The shuttle and space station were indeed tragic wastes. I'm a fan of manned space flight myself, but I think we have to say that NASA in the 70's wanted to pursue manned space flight in the worst possible way - and they did. Like George W and the invasion of Iraq.

We can't really know if completing the rather embarassingly named Superconducting Supercollider would have advanced our knowledge of physics, but if it hadn't, it would have put the whole subject to sleep for a century or so.

Of course it's pretty obvious now that the $5 billion saved by killing off the SSC is drarfed by all sorts of other government blunders: $300 billion (1960's dollars) for Vietnam, $100 billion for the shuttle - space station disaster, and somewhere between $500 billion to a $trillion for GW's Iraq adventure. And don't let me forget the $300 or so billion that went for the savings and loan bailout - essentially reimbursement of savings account holders for money stolen by Neil Bush and his many cohorts.

Wednesday, December 07, 2005

Educating America

I had some interesting conversations with current and former teachers and school administrators recently. There is a tremendous unhappiness with the No Child Left Behind education program passed by the Congress and the President. One common complaint is that the emphasis on standard tests has been a big boon for the testing companies, but not for the students. Typical elementary school children now spend ten percent or so of their total instructional time sitting for standardized tests.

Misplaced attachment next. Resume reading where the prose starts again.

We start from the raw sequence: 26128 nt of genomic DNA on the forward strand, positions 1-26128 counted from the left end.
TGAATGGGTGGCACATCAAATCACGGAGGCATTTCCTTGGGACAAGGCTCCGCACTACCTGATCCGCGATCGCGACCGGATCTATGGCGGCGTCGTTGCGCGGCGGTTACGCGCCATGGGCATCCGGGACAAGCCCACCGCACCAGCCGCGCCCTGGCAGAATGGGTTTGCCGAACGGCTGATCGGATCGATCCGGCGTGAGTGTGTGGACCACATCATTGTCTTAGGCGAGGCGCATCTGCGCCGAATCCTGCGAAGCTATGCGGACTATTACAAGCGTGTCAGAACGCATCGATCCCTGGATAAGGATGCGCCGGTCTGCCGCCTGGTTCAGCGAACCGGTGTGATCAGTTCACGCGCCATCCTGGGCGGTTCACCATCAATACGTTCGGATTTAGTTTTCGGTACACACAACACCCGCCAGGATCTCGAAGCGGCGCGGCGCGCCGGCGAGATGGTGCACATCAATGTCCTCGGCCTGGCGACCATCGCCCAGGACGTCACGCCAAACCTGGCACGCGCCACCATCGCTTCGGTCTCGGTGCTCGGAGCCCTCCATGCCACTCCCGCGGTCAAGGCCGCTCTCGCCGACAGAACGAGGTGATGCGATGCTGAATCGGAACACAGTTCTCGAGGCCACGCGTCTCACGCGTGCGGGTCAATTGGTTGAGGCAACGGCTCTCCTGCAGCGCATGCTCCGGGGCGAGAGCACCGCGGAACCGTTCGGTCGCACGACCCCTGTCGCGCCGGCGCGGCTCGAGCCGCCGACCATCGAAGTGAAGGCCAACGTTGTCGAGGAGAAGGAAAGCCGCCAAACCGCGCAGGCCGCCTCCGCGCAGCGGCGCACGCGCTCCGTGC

The real source of bitterness, though, is the sense that the public schools are being held to an impossible standard. In particular, for a school to be successful, it has to succeed with every category of its students (race, sex, and some other distinctions). One example brought to my attention - in order to succeed, schools need to have 95% of the students in each category show up for the exam. In some categories, the absence of one or two students on test days could fail the school. This bitterness is compounded by the fact that private schools, home-schooled children, and some others (charter schools?) are not held to any such standards.

Many so-called conservatives, like former Reagan Education Secretary Bill "gambling man" Bennett, make no secret of the fact that they want public education to fail and be replaced by private education. The NCLB education bill is the not so secret weapon for implementing this radical plan. So why did liberals like Ted Kennedy sign off on and endorse this bill? I have two explanations, each of which can be summarized as stupidity. First, they saw a laudable goal, educating every child, and more money for education but failed to read the fine print carefully enough to see how destructive the program would become for public education. Second, they underestimated the malice and radical ideology behind the Bush agenda. They just couldn't bring themselves to believe that a President of the United States would set out to destroy public education.

There is a deep similarity here to the radical ideology that has made such a disastrous mess of the Iraqi economy. Apparently the neo-cons really believed that imposing a flat tax and opening up the Iraqi economy to outsiders was a program for rebuilding Iraq. Or maybe they just saw a chance to make a fast buck.

In their way, these radicals are the flip side of the Islamic fundamentalism of bin Laden and company. Having rejected science and given free reign to magical thinking, they are undeterred by the reality they don't even see. Paul Wolfowitz, the deputy Secretary of Defense who had no clue as to how many American casualties Iraq had cost is but the shadow of his leader, a man who lives in a bubble so profound that he never needs to face an honest opinion.

Tuesday, December 06, 2005

Punchline

This paper (gr-qc/0512018) up on the ArXiv today has an abstract with a great punchline: